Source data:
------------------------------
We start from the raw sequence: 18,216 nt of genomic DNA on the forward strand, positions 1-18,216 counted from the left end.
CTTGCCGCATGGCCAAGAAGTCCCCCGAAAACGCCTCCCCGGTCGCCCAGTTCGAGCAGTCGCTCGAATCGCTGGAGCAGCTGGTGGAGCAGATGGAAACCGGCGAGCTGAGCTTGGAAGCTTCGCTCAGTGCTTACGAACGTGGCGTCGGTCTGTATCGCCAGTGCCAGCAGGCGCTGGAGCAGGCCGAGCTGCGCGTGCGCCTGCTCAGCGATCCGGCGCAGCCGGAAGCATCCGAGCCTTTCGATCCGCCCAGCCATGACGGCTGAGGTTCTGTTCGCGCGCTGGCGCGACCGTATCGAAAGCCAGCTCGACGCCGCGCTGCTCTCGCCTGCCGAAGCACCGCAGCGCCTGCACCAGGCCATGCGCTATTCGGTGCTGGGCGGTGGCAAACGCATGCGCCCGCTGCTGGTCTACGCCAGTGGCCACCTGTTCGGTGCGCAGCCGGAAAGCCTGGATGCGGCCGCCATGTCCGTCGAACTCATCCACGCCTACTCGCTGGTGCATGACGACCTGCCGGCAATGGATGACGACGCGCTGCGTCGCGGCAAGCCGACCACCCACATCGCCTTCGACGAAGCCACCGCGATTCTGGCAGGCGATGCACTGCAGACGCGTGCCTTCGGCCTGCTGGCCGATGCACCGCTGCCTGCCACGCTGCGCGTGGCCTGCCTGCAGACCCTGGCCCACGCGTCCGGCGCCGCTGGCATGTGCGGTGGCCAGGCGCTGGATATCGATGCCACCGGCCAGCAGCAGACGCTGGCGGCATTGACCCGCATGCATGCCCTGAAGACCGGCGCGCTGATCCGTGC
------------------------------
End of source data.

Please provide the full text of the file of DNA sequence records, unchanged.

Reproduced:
We start from the raw sequence: 18,216 nt of genomic DNA on the forward strand, positions 1-18,216 counted from the left end.
CTTGCCGCATGGCCAAGAAGTCCCCCGAAAACGCCTCCCCGGTCGCCCAGTTCGAGCAGTCGCTCGAATCGCTGGAGCAGCTGGTGGAGCAGATGGAAACCGGCGAGCTGAGCTTGGAAGCTTCGCTCAGTGCTTACGAACGTGGCGTCGGTCTGTATCGCCAGTGCCAGCAGGCGCTGGAGCAGGCCGAGCTGCGCGTGCGCCTGCTCAGCGATCCGGCGCAGCCGGAAGCATCCGAGCCTTTCGATCCGCCCAGCCATGACGGCTGAGGTTCTGTTCGCGCGCTGGCGCGACCGTATCGAAAGCCAGCTCGACGCCGCGCTGCTCTCGCCTGCCGAAGCACCGCAGCGCCTGCACCAGGCCATGCGCTATTCGGTGCTGGGCGGTGGCAAACGCATGCGCCCGCTGCTGGTCTACGCCAGTGGCCACCTGTTCGGTGCGCAGCCGGAAAGCCTGGATGCGGCCGCCATGTCCGTCGAACTCATCCACGCCTACTCGCTGGTGCATGACGACCTGCCGGCAATGGATGACGACGCGCTGCGTCGCGGCAAGCCGACCACCCACATCGCCTTCGACGAAGCCACCGCGATTCTGGCAGGCGATGCACTGCAGACGCGTGCCTTCGGCCTGCTGGCCGATGCACCGCTGCCTGCCACGCTGCGCGTGGCCTGCCTGCAGACCCTGGCCCACGCGTCCGGCGCCGCTGGCATGTGCGGTGGCCAGGCGCTGGATATCGATGCCACCGGCCAGCAGCAGACGCTGGCGGCATTGACCCGCATGCATGCCCTGAAGACCGGCGCGCTGATCCGTGC